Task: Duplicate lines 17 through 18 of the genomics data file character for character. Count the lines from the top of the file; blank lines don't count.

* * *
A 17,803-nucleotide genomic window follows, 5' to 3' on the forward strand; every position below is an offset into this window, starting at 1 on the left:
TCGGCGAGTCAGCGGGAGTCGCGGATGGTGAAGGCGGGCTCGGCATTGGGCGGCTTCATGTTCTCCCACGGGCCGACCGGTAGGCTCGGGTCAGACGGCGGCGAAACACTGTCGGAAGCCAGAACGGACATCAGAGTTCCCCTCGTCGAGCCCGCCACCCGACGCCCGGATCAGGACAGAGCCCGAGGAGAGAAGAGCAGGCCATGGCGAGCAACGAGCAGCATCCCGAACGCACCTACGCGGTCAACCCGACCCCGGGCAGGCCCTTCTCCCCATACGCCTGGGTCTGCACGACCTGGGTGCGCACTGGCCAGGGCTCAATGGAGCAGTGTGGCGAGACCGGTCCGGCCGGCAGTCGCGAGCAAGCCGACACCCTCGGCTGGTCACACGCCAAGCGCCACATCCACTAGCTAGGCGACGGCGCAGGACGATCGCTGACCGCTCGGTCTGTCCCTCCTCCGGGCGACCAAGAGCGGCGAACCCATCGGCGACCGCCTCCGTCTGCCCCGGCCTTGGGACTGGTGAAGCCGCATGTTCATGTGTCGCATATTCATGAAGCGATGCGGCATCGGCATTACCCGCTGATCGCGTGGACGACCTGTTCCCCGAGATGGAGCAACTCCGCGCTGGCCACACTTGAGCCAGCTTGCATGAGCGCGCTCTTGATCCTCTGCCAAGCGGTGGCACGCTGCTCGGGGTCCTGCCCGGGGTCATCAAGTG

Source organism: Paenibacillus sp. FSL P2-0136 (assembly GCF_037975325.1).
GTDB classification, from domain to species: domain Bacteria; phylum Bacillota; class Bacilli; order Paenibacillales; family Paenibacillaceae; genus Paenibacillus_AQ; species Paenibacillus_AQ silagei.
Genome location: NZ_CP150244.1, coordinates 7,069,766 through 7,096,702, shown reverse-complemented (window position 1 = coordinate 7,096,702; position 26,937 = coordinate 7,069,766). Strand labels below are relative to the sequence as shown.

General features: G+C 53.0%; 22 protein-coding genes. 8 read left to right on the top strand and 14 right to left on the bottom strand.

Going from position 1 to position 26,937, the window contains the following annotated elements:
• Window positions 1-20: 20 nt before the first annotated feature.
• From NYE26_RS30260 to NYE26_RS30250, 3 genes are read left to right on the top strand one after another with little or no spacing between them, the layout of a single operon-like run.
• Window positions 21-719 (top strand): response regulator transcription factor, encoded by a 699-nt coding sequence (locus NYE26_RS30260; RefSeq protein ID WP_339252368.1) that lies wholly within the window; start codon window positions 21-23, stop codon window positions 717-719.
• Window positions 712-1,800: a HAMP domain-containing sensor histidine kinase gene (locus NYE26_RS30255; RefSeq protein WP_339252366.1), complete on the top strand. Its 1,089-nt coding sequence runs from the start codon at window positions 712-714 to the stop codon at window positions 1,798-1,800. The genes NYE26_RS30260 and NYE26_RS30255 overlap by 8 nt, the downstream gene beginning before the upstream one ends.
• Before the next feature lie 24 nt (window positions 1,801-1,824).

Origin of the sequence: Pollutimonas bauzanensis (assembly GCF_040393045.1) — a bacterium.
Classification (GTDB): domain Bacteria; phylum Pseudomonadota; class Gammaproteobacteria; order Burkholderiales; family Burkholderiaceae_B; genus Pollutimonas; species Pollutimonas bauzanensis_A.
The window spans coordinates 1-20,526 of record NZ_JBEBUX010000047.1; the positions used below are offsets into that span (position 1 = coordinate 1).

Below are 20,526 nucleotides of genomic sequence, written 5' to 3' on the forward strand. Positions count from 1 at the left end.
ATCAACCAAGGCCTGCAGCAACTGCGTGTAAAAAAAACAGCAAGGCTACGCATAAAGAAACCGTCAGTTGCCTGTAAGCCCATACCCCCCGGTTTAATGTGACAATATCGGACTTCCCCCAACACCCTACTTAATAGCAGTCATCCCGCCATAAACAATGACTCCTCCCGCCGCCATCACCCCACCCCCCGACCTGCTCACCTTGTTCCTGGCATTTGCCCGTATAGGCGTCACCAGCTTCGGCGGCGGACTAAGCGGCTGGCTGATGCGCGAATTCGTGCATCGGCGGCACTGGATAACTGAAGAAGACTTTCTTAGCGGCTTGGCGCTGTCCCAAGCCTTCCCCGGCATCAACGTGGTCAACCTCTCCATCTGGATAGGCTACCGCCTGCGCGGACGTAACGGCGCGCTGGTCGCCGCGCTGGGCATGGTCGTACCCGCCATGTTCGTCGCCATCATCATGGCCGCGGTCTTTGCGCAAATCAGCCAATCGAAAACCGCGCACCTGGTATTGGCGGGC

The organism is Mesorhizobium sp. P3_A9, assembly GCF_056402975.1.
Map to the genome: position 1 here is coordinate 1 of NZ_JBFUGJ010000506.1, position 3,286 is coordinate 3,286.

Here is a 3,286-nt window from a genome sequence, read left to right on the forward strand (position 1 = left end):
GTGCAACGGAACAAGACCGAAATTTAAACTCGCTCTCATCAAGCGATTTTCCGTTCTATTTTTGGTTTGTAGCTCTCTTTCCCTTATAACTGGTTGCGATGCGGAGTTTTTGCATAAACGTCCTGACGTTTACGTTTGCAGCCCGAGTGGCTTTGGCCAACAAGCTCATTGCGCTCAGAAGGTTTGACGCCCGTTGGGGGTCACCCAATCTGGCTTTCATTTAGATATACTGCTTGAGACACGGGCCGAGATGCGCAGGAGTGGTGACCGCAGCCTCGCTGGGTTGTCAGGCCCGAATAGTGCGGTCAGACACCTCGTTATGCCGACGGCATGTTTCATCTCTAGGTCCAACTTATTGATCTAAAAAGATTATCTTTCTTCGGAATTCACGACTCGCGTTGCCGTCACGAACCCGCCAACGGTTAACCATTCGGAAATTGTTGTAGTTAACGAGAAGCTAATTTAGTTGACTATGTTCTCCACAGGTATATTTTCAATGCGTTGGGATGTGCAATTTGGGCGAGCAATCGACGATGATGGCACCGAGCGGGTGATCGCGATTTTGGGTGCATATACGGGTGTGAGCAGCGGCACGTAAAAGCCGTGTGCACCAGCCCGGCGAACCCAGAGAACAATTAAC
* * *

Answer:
ATCAACCAAGGCCTGCAGCAACTGCGTGTAAAAAAAACAGCAAGGCTACGCATAAAGAAACCGTCAGTTGCCTGTAAGCCCATACCCCCCGGTTTAATGTGACAATATCGGACTTCCCCCAACACCCTACTTAATAGCAGTCATCCCGCCATAAACAATGACTCCTCCCGCCGCCATCACCCCACCCCCCGACCTGCTCACCTTGTTCCTGGCATTTGCCCGTATAGGCGTCACCAGCTTCGGCGGCGGACTAAGCGGCTGGCTGATGCGCGAATTCGTGCATCGGCGGCACTGGATAACTGAAGAAGACTTTCTTAGCGGCTTGGCGCTGTCCCAAGCCTTCCCCGGCATCAACGTGGTCAACCTCTCCATCTGGATAGGCTACCGCCTGCGCGGACGTAACGGCGCGCTGGTCGCCGCGCTGGGCATGGTCGTACCCGCCATGTTCGTCGCCATCATCATGGCCGCGGTCTTTGCGCAAATCAGCCAATCGAAAACCGCGCACCTGGTATTGGCGGGC

The organism is Mesorhizobium sp. P3_A9, assembly GCF_056402975.1.